How Abbyjewellery got started
Introduce your Etsy shop and tell us your story. How did you begin and decide on what to sell on Etsy, and how do you create your products?
Welcome to Abbyjewellery, my little corner of Etsy! I opened my account there in 2009 but didn’t really start selling until 2013. When I first started selling online, I used it as an outlet for my digital tutorials, but that quickly progressed to jewellery-making kits and finished pieces.
My jewellery is handmade using a variety of materials, including precious and semi-precious stones, sterling and fine silver, gold, bronze, and copper. I have over 20 years of experience, and each piece of jewellery is inspired by the stones themselves, with great emphasis put on showing their natural beauty. I am an award-winning jewellery artist who has judged an international jewellery competition and has written a best-selling book that is now in its 7th edition. In 2009, I decided to pursue a dream I had harboured for many years: to start my own jewellery business! So that is exactly what I did. I love what I do; it is not just a job to me—it's my passion!
Born and raised in North London, I grew up surrounded by artistic people. Living in a very close community with a diverse mix of characters, I was able to try my hand at a whole array of crafts, from sewing to polymer clay modelling. I come from a long line of artists; my great-great-grandfather was Frank Paton, well known for his realistic portrayal of both wild and domestic animals using oil paints, but he is probably more fondly remembered for his pencil etchings. Many other family members have continued the tradition of painting and drawing. Although I enjoyed drawing, I wasn't particularly good at it. Imagine my delight when I discovered the possibility of bringing things to life with wire!
I am the author of Wire Jewellery Masterclass. The idea for writing this book seemed to me like a natural progression from the writing of individual tutorials. It allows me to place the various skill levels in order, offering a starting platform for the complete novice through to the more advanced levels, as well as giving ideas for more experienced wireworkers to develop their existing abilities.
I now offer an extensive range of handmade wire jewellery online, and my customers are from all over the world. I always get a flutter of excitement when I ship a piece to some far-flung corner of the globe!
What are your favorite items? What makes these so special? Why do you think these items might be selling well?
I adore making brooches and hair accessories at the moment. There is something very therapeutic about beating wire into submission with a hammer! They also allow me the freedom to design anything I want.
I am also very fond of my Viking knit kit. I developed this kit some years ago, and after demonstrating the technique at a historical event, the audience was in such awe of the magic they witnessed in front of them that I knew I had to share it with more people. It gives me immense pleasure to teach people this ancient art.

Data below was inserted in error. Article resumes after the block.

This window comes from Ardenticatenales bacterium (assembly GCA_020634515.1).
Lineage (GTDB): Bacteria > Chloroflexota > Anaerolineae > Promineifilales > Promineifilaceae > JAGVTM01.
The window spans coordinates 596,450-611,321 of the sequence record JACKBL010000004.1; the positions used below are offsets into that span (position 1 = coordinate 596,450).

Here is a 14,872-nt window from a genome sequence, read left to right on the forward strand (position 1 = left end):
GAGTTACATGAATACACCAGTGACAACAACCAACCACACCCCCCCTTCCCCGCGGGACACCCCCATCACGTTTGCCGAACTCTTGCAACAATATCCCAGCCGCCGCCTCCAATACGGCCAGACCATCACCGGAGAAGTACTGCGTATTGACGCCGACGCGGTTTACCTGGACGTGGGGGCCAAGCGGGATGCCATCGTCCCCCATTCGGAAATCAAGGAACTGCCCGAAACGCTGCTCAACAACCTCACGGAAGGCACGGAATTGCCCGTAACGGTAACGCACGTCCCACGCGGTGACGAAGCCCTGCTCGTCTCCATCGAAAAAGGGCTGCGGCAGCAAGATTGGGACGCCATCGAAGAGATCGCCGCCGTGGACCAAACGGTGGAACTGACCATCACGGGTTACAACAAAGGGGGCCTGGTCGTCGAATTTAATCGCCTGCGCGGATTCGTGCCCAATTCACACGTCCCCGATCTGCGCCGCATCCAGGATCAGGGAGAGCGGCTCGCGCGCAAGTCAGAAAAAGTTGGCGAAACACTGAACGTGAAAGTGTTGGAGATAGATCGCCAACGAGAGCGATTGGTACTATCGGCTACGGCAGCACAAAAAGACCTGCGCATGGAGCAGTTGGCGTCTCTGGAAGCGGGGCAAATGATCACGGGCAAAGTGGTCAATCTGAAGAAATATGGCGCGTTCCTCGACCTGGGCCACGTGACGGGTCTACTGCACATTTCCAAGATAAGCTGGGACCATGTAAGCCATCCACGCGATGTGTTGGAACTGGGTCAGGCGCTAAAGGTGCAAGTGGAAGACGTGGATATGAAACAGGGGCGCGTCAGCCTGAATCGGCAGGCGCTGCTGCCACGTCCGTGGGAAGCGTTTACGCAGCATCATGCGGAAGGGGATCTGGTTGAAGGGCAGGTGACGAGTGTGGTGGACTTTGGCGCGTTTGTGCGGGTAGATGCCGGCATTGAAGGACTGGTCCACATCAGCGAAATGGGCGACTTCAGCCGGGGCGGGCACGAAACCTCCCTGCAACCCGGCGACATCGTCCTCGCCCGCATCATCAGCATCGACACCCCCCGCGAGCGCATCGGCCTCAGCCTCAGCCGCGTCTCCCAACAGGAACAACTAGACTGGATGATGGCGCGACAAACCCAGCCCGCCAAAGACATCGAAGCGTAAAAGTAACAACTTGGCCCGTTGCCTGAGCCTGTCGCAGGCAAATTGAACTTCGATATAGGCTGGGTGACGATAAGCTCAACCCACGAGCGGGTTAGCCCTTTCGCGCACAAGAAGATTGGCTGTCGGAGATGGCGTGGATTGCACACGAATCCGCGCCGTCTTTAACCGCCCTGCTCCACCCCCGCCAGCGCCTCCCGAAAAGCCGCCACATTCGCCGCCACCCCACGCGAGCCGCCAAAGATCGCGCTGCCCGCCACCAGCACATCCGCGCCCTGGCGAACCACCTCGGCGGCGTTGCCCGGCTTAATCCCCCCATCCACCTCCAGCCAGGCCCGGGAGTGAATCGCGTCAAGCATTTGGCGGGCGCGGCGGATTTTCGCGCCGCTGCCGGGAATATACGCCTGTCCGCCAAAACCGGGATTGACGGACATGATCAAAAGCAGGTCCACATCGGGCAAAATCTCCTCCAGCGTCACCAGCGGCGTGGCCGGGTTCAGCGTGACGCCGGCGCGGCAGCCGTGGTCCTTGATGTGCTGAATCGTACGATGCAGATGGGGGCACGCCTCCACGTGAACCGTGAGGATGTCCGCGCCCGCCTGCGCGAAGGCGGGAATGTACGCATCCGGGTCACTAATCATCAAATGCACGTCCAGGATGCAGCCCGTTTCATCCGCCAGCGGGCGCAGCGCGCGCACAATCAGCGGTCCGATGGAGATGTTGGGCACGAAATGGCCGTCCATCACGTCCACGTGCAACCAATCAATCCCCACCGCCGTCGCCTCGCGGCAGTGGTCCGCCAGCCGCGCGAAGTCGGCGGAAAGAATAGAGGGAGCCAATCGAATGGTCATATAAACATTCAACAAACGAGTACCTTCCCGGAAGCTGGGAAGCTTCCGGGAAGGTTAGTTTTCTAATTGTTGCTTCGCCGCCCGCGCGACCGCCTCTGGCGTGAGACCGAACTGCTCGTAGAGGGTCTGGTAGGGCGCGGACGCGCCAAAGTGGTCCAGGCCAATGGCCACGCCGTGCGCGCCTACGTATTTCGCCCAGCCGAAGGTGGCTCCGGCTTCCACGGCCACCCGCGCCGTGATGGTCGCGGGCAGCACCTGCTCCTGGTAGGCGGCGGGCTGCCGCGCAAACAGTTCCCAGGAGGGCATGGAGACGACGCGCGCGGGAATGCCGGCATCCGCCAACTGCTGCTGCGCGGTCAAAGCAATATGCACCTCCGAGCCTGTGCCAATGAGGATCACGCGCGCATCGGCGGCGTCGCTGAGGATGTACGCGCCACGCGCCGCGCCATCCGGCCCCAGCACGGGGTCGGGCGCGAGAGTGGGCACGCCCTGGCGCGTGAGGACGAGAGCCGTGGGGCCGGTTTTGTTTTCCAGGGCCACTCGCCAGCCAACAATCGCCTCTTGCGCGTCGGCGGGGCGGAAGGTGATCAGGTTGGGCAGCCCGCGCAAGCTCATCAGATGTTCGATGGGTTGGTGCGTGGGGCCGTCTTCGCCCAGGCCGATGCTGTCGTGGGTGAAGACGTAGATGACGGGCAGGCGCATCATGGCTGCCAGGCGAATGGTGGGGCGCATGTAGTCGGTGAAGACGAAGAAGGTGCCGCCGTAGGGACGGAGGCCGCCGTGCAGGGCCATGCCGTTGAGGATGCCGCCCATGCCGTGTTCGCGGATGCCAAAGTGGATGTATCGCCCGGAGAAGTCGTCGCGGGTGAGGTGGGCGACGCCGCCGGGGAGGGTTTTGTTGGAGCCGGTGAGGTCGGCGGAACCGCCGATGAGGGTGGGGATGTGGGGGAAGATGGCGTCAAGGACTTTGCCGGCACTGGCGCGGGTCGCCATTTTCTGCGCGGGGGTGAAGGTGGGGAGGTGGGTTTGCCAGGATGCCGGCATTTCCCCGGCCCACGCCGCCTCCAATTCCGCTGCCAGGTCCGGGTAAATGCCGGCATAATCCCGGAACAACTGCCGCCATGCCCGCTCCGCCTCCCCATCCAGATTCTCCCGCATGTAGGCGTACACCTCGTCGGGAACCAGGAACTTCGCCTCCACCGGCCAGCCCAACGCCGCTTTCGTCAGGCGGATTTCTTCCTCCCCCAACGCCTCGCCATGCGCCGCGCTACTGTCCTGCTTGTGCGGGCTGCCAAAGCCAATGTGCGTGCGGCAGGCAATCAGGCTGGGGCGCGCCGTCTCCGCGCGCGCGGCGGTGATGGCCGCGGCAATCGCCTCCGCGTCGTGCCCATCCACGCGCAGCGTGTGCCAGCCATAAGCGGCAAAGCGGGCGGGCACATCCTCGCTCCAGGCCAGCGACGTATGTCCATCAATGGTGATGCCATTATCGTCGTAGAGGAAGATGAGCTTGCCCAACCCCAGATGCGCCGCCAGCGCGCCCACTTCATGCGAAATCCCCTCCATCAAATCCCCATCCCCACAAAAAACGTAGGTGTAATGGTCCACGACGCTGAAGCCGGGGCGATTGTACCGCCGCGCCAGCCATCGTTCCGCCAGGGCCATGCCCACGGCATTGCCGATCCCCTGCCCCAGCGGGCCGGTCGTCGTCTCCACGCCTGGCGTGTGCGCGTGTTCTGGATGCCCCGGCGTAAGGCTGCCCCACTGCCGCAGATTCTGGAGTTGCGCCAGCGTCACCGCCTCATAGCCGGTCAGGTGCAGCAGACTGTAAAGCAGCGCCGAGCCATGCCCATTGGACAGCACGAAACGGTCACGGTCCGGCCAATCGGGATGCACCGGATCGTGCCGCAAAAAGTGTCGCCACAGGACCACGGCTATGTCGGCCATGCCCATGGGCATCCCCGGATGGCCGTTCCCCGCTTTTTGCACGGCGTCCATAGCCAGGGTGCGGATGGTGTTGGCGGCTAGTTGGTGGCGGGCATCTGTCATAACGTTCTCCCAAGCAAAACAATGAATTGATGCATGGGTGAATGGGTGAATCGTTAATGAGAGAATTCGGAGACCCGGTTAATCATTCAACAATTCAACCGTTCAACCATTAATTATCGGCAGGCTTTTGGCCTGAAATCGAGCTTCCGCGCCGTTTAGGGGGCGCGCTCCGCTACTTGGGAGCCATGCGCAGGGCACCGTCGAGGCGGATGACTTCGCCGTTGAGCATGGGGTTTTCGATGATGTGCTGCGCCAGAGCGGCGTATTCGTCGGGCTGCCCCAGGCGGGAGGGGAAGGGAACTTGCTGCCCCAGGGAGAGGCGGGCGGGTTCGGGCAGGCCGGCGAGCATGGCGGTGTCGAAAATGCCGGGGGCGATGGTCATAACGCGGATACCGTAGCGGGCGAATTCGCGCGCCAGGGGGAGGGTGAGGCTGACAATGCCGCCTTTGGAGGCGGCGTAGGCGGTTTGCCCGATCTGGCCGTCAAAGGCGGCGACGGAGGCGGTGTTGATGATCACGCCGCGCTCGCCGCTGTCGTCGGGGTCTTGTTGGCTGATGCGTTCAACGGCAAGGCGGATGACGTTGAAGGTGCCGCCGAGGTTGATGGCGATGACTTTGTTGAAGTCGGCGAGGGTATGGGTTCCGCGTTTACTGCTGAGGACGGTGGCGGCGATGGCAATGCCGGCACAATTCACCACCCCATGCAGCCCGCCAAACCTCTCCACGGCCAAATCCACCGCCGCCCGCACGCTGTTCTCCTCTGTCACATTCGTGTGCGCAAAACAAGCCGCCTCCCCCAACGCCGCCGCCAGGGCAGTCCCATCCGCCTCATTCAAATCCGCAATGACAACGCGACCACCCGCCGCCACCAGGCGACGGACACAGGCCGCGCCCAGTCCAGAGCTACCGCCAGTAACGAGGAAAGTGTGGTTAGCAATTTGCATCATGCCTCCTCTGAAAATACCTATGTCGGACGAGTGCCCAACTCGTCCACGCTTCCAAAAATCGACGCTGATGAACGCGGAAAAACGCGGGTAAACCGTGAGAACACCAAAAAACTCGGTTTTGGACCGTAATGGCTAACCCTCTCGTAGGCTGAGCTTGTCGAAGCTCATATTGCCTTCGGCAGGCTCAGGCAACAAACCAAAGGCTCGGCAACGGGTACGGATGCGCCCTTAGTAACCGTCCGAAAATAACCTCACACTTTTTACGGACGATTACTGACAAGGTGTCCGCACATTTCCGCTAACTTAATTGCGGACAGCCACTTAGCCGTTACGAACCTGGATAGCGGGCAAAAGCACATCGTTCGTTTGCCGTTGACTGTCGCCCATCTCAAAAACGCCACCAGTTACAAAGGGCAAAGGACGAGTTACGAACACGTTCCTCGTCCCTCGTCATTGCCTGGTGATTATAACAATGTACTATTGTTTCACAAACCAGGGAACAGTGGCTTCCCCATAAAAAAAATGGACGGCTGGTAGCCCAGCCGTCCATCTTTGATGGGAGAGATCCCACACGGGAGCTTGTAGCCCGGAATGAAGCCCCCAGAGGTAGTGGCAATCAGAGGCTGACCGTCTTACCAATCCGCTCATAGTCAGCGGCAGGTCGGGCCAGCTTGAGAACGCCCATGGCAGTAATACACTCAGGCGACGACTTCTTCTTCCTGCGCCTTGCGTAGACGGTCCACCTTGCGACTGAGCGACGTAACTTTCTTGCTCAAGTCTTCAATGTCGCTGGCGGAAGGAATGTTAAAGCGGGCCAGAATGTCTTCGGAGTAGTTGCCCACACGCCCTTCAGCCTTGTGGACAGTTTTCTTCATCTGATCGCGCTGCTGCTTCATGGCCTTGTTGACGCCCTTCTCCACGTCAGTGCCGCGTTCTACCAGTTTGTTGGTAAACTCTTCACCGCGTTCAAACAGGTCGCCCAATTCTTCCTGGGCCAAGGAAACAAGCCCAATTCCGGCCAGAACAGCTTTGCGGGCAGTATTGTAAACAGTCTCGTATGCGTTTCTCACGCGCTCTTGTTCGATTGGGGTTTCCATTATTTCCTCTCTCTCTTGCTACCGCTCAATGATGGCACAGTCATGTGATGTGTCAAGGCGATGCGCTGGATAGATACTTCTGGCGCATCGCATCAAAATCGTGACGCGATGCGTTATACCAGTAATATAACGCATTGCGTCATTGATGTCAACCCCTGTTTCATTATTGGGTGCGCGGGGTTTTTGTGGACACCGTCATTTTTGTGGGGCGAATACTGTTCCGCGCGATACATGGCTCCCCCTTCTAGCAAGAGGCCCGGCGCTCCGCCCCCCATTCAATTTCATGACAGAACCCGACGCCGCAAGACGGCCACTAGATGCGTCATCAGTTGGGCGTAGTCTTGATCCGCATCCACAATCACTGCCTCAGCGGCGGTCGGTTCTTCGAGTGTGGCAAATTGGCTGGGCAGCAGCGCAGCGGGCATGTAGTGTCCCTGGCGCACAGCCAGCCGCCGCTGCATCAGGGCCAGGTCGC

This necklace really showcases the technique, as it is not only used as a chain but also to form a hand-knitted bezel to set the stone.
Getting sales on Etsy
How long did it take for you to earn your first sale and how do you currently attract customers to your Etsy shop?
I started selling on Etsy because I had international customers who wanted the purchase price in US dollars (my own website is in GBP), so I did make sales as soon as I started selling.
I drive traffic these days using social media:
I also add new items to my shop regularly, which I find helps immensely.
How do you manage your shop? Are you running solo or do you have any team members? What tools or services do you use to run your shop and how do you handle fulfillment?
I am a one-woman show, so I do everything myself. A typical day for me starts with processing orders (confirming, picking, packing, and labeling), replying to messages, dropping orders off with the courier, and confirming ispatch. Then I get to work in my studio. I tend to try to make some stock pieces (I have core lines that I call my ‘bread and butter’ that I always try to keep in stock), then allow myself time to work on new designs or one-of-a kind pieces. Next, I work on photography and listings, either adding new lines or editing and improving existing listings, and creating social media posts. Ordering materials and supplies is always the last job to get done!
Of course, this can change if I have a commission order or a large project I am working on. Everything listed is ready-made, which allows me to turn orders around within 24 hours.
I use Etsy shipping labels, which save me so much time.
I use Erank to help me improve my SEO and listing quality.
Canva for banners and promotions
Lightroom for processing images
The future of Abbyjewellery
What goals do you have for your shop in the future?
I want to continue to build and grow my Etsy shop, but my plans for my business going forward are to increase the number of brick-and-mortar shops that stock my jewellery. I have found in the past that when online sales are slower, shop sales are higher, so to make my business more robust, I think this is important.
Advice for new sellers
What’s your advice for a new seller starting an Etsy shop?
You need a strong product that you are passionate about. Educate yourself on best practices and SEO. Learn to take excellent photographs of your products and write engaging copy. Build a strong following of customers by growing your social media and building a mailing list.
Don’t give up or get disheartened; your shop will need refining and tweeking many times before you get it right.